|Big Senators defence prospect Jared Cowen is determined to play his way onto the Ottawa roster this fall out of training camp. He made a significant playoff impact for the Binghamton Senators earlier this spring en route to a Calder Cup championship (Photo by Scott Audette/NHLI via Getty Images).
believes his time is now.
It's time, the big blueliner makes clear, to take that much-anticipated leap to the Ottawa Senators and the National Hockey League.
"I think I have to," said Cowen, the Senators' top pick (ninth overall) in the 2009 NHL Entry Draft. "Coming to camp, if I didn't think I had a good chance ... I might as well not even go.
"I think I have a good shot to stay here the whole year and, hopefully, they thing the same thing."
'They' would be Senators hockey management. And for the record, those folks are pretty sold, too, on the 6-5, 228-pound Cowen's chances of making their squad out of training camp in September.
"It's made for Jared Cowen
," Senators general manager Bryan Murray said at the end of the team's recent development camp, when asked about the possibility of the blueliner earning a roster spot this fall. "His size and strength, his ability to play defence when it comes to game time, indicates to me that he's going to have a strong camp and be a strong candidate (to make the team)."
Cowen surely did a lot to sell himself during the American Hockey League playoffs. Fresh off a long junior season with the Spokane Chiefs of the Western Hockey League, the native of Allan, Sask., stepped into the Binghamton Senators lineup and immediately became a huge contributor, playing major minutes for a defence corps badly depleted by injuries.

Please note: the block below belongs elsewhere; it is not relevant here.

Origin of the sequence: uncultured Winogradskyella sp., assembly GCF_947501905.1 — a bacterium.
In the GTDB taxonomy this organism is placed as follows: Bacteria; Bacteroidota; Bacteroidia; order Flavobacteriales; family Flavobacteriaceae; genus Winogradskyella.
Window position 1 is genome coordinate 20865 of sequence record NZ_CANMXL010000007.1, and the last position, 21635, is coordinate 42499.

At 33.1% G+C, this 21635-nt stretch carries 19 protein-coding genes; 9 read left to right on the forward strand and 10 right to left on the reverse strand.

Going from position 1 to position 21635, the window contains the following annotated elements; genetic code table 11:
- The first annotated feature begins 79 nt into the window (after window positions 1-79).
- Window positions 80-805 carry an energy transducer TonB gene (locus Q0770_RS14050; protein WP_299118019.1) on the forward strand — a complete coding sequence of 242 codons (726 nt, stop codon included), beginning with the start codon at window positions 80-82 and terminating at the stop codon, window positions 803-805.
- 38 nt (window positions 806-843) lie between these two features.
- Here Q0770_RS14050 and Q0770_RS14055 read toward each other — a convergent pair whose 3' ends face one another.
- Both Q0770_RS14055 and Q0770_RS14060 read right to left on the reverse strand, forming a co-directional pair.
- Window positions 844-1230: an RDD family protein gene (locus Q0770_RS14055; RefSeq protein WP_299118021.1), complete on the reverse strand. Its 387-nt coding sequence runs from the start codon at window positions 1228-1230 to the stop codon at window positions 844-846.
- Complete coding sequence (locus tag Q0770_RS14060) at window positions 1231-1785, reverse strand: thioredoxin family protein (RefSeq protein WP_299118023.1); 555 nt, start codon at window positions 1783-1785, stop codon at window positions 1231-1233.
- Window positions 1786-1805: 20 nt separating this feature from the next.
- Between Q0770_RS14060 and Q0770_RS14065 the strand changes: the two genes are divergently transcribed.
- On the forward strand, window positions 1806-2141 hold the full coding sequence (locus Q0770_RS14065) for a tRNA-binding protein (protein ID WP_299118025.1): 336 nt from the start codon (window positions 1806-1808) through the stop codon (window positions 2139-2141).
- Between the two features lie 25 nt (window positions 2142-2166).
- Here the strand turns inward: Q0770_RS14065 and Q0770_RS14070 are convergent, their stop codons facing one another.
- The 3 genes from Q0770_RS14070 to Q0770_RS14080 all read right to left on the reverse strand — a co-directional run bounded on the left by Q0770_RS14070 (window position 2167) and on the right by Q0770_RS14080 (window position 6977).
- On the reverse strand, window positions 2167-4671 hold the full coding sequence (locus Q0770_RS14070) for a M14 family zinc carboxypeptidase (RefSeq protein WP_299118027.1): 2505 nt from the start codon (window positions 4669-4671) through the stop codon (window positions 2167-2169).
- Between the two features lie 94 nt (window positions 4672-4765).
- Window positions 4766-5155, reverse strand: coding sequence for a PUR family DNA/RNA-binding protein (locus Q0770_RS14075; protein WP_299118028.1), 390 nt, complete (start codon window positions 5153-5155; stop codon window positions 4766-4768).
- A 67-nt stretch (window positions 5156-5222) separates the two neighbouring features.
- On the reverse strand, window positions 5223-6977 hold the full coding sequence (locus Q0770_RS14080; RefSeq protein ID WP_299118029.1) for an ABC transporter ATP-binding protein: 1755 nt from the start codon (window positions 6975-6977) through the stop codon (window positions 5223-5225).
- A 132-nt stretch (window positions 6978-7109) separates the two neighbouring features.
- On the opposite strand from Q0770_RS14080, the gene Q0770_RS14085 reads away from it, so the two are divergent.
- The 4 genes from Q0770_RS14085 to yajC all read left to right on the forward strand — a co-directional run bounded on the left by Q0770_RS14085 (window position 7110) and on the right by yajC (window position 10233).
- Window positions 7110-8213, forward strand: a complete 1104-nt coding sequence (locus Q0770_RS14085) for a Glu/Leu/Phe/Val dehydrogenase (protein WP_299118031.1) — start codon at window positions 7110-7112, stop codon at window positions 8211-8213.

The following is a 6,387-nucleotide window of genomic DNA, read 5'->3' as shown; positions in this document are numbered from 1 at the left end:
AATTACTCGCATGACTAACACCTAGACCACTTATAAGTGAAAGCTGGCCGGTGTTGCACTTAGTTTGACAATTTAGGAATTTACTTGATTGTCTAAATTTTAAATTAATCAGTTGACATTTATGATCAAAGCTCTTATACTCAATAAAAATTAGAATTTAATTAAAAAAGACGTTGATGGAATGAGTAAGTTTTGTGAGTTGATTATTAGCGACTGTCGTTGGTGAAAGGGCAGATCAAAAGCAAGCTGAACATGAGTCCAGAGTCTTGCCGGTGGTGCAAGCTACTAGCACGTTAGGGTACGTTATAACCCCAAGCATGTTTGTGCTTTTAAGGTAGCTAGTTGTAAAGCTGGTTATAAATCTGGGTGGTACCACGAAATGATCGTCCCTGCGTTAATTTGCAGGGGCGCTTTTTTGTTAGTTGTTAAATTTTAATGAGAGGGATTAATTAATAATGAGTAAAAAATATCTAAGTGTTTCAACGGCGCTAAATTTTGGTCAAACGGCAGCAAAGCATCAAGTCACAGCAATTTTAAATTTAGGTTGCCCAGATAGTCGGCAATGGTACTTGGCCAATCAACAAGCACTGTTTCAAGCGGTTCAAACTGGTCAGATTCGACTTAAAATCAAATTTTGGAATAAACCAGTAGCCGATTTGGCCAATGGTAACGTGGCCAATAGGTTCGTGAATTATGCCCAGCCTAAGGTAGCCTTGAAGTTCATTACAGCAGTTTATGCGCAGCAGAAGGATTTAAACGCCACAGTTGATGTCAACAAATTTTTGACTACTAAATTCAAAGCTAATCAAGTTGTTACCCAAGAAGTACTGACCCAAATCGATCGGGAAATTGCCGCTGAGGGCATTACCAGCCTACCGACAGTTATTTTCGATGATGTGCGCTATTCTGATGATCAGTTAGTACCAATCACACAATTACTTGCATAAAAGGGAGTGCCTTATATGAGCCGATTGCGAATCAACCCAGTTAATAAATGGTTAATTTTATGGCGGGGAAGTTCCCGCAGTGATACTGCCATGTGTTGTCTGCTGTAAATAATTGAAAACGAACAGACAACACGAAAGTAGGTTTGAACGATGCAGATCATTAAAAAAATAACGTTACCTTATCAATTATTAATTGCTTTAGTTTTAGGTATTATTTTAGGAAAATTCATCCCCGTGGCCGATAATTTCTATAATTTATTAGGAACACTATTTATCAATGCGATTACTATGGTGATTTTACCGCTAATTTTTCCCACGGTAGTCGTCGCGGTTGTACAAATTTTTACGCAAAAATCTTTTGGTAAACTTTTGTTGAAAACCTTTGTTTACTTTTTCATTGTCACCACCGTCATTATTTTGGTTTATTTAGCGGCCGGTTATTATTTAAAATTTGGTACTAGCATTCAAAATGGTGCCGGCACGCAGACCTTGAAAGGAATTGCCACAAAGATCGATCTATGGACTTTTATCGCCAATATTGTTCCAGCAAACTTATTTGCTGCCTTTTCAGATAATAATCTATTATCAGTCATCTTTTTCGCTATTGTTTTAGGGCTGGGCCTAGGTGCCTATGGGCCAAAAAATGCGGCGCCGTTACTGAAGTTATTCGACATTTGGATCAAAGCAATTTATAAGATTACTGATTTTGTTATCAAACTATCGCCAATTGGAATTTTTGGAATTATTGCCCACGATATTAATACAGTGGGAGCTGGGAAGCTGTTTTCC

His impact on the B-Sens during their Calder Cup championship drive was significant, to say the least.
"He's very close to being in the NHL, especially with the way he played last year in Binghamton at the end," said Pierre Dorion, the Senators' director of player personnel. "Jared took huge strides. He was an impact player, a key player for his (Spokane) in their playoff run and on their team. Every time he was on the ice, he had a presence.
"The way he stepped into Binghamton ... he was one of the guys who played the most minutes, played on the top pair, played against the American league's top lines and contributed defensively for us in a very big way in our Calder Cup win. You're looking at a guy like Jared to hopefully take what he's done in the last year and step in for us as soon as next year."
That post-season experience helped accelerate his growth as a player, Cowen said.
"It was nice to go up to Binghamton and get that pro experience and become more of the player I should be," he said. "It was nice to go there and play really well and be a good guy for the team there, so I was happy with how everything went.
"(Making the jump to pro hockey) was an okay transition. I was thinking to myself before the games even started that it's just another game. It was still the same game and the same rules apply. I didn't go out there and try to do things I wasn't used to doing. I played my usual game, just took it one step at a time and eventually started to do more stuff and felt more confident."
In the Senators' eyes, it was just a hint of bigger things to come.
"You look at the way Jared played in Binghamton and it was a big indication that Jared is going to be a big-time matchup defenceman for the Ottawa Senators," said Dorion. "It could be starting in September, it could be in December, it could be (in 2012). But I think Jared is going to play a big role in our future in helping us win."